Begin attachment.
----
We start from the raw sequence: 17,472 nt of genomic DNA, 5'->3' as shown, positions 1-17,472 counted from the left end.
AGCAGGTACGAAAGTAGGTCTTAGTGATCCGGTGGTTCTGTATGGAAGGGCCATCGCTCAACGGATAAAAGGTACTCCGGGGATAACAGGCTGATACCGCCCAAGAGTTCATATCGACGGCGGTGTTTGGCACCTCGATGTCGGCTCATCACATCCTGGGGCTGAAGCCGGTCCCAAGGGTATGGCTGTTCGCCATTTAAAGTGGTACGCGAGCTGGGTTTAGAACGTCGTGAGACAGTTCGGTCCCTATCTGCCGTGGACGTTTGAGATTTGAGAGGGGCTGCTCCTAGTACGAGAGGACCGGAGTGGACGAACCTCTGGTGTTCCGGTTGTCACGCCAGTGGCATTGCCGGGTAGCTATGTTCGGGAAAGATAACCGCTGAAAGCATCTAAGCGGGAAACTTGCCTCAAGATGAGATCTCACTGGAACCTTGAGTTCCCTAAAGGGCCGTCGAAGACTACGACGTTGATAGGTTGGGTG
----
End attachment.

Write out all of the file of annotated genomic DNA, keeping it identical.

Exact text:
We start from the raw sequence: 17,472 nt of genomic DNA, 5'->3' as shown, positions 1-17,472 counted from the left end.
AGCAGGTACGAAAGTAGGTCTTAGTGATCCGGTGGTTCTGTATGGAAGGGCCATCGCTCAACGGATAAAAGGTACTCCGGGGATAACAGGCTGATACCGCCCAAGAGTTCATATCGACGGCGGTGTTTGGCACCTCGATGTCGGCTCATCACATCCTGGGGCTGAAGCCGGTCCCAAGGGTATGGCTGTTCGCCATTTAAAGTGGTACGCGAGCTGGGTTTAGAACGTCGTGAGACAGTTCGGTCCCTATCTGCCGTGGACGTTTGAGATTTGAGAGGGGCTGCTCCTAGTACGAGAGGACCGGAGTGGACGAACCTCTGGTGTTCCGGTTGTCACGCCAGTGGCATTGCCGGGTAGCTATGTTCGGGAAAGATAACCGCTGAAAGCATCTAAGCGGGAAACTTGCCTCAAGATGAGATCTCACTGGAACCTTGAGTTCCCTAAAGGGCCGTCGAAGACTACGACGTTGATAGGTTGGGTG